It feels strange penning a coaching obituary for a man who has five Big Ten regular-season championships and a pair of Final Fours on his resume before his 50th birthday—and yet here we are. So much negativity consumed the last few months of Thad Matta’s tenure—the embarrassing season-ending loss to Rutgers, the departures of David Bell, JaQuan Lyle and Trevor Thompson, and the shocking decommitment of top recruit Darius Bazley—that Ohio State Athletic Director Gene Smith decided enough was enough with his men’s basketball program at its recent nadir.
On and off the court, the Buckeyes had lost their way. In the past 5 seasons, the product on the floor gradually went from Elite 8 contender to missing the NIT; the product off the floor consisted of mass exoduses and negative recruiting revolving around the health of Matta. To make matters worse, the Buckeyes struggled getting the best talent in the state—which is really weird when you actually unpack its meaning. The flagship university of Ohio, with one of the best athletic departments in the country and a head coach who has trekked squads deep into March, had problems finding ways for Mr. Ohio, the basketball star in each recruiting class, to attend the school in the heart of the Buckeye State. Compared to what Urban Meyer is doing with football, making it a goal to keep Buckeye State talent from hopping out of state, it’s a conundrum to why Matta couldn’t get the future to commit to OSU.
Of course, basketball is a different animal than football in terms of roster size and scholarship allotments. And though Ohio State hoops does own its fair share of success and nostalgia, it does not retain some of the monikers—“powerhouse”, “bluebood”, etc—many associate with collegiate greatness. And that’s curious in a sense, because for a (mostly concurrent) half-decade or so, Ohio State basketball was an elite program—and Matta was the driving force behind that surge.
From 2010-13, the Buckeyes won at least a share of three Big Ten regular season crowns; appeared in four Big Ten Tournament title games (prevailing three times); and reached four Sweet 16s, two Elite Eights and a Final Four. There’s an argument to be made that Matta had two of the best recent college basketball teams that didn’t win the NCAA Tournament. The Greg Oden and Mike Conley Jr.-fueled 2006-07 team finished 35-4, swept the Big Ten and lost just twice after the new year, with one of those defeats a loss in the national championship game to a historically-good Florida Gators squad. The 2010-11 squad, powered by been-there seniors and stud freshman Jared Sullinger, started 24-0 en route to a 34-3 finish. The unit swept the Big Ten’s regular season and postseason titles before a shocking trip-up on a last-second shot by Kentucky point guard Brandon Knight in the Sweet 16.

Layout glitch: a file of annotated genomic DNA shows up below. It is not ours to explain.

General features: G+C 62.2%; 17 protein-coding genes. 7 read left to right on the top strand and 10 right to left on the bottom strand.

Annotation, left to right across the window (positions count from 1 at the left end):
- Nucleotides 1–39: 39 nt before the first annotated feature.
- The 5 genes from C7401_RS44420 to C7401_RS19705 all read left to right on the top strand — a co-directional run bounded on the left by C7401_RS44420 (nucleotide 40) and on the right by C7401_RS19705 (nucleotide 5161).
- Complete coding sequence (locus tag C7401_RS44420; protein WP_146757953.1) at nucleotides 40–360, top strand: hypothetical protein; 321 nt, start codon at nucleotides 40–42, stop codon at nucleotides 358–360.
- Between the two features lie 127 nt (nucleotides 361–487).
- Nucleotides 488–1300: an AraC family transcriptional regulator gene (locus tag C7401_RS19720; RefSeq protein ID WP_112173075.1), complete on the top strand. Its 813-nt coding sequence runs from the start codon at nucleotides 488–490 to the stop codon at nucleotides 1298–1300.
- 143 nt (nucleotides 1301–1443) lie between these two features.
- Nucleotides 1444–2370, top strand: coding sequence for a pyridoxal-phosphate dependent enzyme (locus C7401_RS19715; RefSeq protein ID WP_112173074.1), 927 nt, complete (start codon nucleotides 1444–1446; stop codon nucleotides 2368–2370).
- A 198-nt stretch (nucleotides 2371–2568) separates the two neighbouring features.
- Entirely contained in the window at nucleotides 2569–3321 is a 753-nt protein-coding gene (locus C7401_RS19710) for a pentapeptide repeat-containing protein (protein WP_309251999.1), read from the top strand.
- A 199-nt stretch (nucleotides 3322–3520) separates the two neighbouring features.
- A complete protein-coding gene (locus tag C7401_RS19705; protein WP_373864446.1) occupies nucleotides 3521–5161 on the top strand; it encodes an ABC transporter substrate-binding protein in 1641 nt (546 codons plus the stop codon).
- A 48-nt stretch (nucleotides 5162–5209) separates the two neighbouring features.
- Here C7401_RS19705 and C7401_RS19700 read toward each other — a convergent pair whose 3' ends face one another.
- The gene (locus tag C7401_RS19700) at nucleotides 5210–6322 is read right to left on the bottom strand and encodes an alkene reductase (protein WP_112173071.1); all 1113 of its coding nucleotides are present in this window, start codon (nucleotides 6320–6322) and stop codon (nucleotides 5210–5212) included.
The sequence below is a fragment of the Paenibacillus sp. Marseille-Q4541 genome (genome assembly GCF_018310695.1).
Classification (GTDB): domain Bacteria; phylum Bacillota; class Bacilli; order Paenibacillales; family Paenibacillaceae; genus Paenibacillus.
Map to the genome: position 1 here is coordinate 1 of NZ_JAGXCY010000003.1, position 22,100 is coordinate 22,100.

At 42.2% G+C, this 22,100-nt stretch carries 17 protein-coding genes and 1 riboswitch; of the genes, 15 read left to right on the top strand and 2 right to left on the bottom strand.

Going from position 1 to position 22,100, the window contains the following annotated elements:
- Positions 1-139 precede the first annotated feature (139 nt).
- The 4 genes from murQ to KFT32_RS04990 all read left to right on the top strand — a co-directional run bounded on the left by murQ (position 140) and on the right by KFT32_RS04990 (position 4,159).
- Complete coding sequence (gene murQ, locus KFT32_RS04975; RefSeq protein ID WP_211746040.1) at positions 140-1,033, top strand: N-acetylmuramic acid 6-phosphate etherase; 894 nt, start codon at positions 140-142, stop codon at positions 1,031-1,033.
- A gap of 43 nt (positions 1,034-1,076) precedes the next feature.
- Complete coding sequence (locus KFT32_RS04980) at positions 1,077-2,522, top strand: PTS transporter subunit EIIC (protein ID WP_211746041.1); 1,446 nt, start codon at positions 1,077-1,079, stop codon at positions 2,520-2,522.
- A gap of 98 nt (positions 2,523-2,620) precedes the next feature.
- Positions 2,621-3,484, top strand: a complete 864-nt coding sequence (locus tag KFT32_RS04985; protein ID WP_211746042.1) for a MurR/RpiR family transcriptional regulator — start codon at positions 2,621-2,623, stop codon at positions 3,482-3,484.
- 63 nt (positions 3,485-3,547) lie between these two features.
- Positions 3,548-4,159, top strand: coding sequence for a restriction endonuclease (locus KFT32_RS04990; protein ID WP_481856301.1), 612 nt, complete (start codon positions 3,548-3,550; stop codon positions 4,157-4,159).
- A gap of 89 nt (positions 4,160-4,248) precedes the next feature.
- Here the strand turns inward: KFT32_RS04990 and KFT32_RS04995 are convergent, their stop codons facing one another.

Thanks for everything you did for Ohio State University Men's Basketball, Thad.Posted by Land-Grant Holy Land - For Ohio State fans on Monday, June 5, 2017
That run of sustained success could happen again in a shorter spurt, but the next Ohio State coach is unlikely to match Matta’s longevity. By stealing Oden and Conley Jr. out of Indianapolis, the Buckeyes caught lightning in a bottle with a young coach who happened to form a once-in-a-lifetime recruiting connection from his days as Butler’s head man, while Indiana was floundering in the final years of the Mike Davis era.
There is a blueprint for success at Ohio State, and while some of the names being thrown out for the job are ridiculous, there is a reason Smith should be aiming high in his search for Matta’s successor. To highlight some of the reasons Matt Brown noted in his spirited pitch for the Buckeyes’ opening, Ohio State is backed by LeBron/Nike’s considerable financial might, they practice in a new facility, the Big Ten is annually one of the sport’s top conferences and most of the games are on television. Once things stabilize with the program, the Buckeyes will be in the NCAA Tournament on an annual basis and should contend for conference titles every few seasons.
The Buckeyes would be wise to select a coach who works in a similar way to Matta when he was rolling from 2010-13. Sure, Matta convinced a handful of elite prospects (Oden, Conley Jr., D’Angelo Russell) that had no business playing college hoops at a football school to come to Columbus, but Matta was at his best when he focused his recruiting efforts on Ohio and the Midwest, and then cherry-picked from the national scene. Toward the end, Matta and his staff lost their way chasing the shiny national kids while local stars like Caris LeVert, Vince Edwards, Esa Ahmad and others wound up elsewhere.
The end was unfortunate and ugly, but Ohio State could do a whole lot worse than try to hire the next Thad Matta.